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Resolution: 
Create Myelin with Music

January 23, 2014 by
Photography by Omaha Conservatory of Music

Martin Fischer, a famous physician, said, “I find four great classes of students: The dumb who stay dumb. The dumb who become wise. The wise who go dumb. The wise who remain wise.”

As each new year begins, it’s always a time of self-examination. We are more willing to ask that difficult question, “Which class of student am I?” We often resolve to start that “new” activity, either for ourselves or with our children. Understanding the learning process and its impact on neural connections can be just the spark we need to really begin that new adventure.

Repetition enforces knowledge

Myelin, a brain connection insulator, directly affects our ability to develop any new skill.

Imagine a cloudburst shape representing a neuron. When you learn something, a dendrite grows out of this cloudburst, creating a new pathway to other neurons. As you repeat a new activity, myelin begins to wrap that connection. Each correct repetition creates another layer of covering. Just like a well-insulated electrical cord, this myelin coating provides better speed and implementation to whatever skill is deeply practiced.

Dr. Shinichi Suzuki, a well-known Japanese violin pedagogue, defined skill with the following equation: Skill = knowledge + 10,000 times. In other words, having skill (doing something well) occurs when you have the knowledge (that’s the learning part!) and then repeat it many times. Once the knowledge is taught, a student can begin the 10,000 repetitions required to achieve high levels of ability and create strong myelin coverings. During the initial spread of Dr. Suzuki’s philosophy, the world was shocked to see a child in diapers playing a very complicated violin piece. How was this possible? Knowledge wrapped with heavy myelin.

It’s a great plan to learn something new and then repeat it enough times to form a skill, but we need the motivation to do it!

Well, here’s some motivation for potential learners (which includes everyone!):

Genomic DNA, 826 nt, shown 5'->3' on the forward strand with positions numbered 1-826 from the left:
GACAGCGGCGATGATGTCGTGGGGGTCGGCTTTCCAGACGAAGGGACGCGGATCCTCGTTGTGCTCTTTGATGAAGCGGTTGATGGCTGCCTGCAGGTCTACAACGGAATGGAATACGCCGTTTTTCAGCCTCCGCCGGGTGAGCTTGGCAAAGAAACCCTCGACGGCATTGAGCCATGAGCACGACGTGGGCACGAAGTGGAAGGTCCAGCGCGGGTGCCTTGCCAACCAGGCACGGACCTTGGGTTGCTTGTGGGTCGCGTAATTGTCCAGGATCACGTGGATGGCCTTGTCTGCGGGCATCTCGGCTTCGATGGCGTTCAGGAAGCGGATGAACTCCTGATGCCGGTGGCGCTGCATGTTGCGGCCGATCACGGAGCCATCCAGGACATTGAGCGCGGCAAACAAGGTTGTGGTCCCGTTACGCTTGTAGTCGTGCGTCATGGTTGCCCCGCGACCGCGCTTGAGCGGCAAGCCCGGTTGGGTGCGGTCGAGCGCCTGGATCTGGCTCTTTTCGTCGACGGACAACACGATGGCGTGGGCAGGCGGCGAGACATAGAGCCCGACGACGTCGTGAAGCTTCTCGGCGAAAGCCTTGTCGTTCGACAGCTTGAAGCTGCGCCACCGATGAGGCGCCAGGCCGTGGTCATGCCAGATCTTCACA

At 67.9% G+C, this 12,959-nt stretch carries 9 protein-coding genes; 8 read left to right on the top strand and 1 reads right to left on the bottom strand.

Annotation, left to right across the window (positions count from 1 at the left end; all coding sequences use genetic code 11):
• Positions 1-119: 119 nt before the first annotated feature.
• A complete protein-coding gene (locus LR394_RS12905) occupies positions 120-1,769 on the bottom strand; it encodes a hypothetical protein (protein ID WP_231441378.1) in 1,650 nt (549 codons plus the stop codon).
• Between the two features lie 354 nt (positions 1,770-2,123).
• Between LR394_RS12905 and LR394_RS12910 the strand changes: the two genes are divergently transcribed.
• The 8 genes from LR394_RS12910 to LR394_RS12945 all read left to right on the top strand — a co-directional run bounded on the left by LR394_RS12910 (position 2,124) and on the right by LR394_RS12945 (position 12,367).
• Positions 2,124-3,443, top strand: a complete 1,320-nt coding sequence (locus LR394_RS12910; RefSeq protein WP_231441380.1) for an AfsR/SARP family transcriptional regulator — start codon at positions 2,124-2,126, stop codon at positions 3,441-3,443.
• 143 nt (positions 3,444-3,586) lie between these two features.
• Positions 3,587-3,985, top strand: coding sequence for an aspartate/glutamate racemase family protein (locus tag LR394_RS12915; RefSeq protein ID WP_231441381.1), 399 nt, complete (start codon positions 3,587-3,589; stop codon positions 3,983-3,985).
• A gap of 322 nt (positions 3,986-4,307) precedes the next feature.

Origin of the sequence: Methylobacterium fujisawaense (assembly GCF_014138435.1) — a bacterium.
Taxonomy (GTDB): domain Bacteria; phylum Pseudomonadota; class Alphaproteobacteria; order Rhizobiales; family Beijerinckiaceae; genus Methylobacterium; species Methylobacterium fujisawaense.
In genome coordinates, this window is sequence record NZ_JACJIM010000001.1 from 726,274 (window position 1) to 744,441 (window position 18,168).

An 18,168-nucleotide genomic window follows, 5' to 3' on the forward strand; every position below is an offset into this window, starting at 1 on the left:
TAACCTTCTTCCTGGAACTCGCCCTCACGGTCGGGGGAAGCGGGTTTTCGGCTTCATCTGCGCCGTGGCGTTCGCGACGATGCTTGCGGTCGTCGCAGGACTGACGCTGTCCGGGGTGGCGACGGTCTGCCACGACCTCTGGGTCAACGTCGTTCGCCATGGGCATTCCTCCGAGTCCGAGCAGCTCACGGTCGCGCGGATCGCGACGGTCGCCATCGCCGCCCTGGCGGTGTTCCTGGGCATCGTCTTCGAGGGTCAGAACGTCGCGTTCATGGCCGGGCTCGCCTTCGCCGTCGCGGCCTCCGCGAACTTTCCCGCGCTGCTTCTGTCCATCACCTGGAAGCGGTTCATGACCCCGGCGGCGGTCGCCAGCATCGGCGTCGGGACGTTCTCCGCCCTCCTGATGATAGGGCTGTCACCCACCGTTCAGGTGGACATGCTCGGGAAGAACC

• Up to the age of 30, naturally occurring waves of oligodendrocytes (or oligos, for short) create myelin.
  • From 30-50, we can still create strong myelin, but we no longer have naturally occurring waves of oligos.
  • After 50, our existing myelin begins to deteriorate, but at least 5 percent of our oligos stay immature and ready for use throughout life. As the old myelin is deteriorating, you can create new myelin, which keeps your brain alive and well.
  • Incidentally, when Einstein’s brain was examined, they found no greater number of neurons or bigger network of dendrites than any other brain. What they did find was massive amounts of myelin. Einstein himself stated, “I know quite certainly that I myself have no special talent. Curiosity, obsession and dogged endurance, combined with self-criticism, have brought me to my ideas.”

Master teachers provide motivation

So how can we take advantage of all those oligos waiting to transform into myelin? As a musician and parent, I would be remiss not to mention the advantages of choosing a music education. Playing an instrument is one of the few skills that requires the correct “answer” (playing the right note) within a specific time frame (in the correct rhythmic structure), while also engaging the amygdala—the brain’s emotional center—as well as integrating the right and left hemispheres.

Developing a new skill always requires dedication, and finding a master teacher is essential to this process. Input from an expert fuels motivation, encourages repetition, and facilitates learning. Being a part of a music studio connects a student to a community of peers, all working to develop expertise on their instruments. A great teacher brings targeted knowledge to each student’s specific needs, as well as innumerable ways of approaching the same concept if it isn’t grasped the first time. Experienced teachers have developed sturdy myelin wrappings on their “how to teach” connections.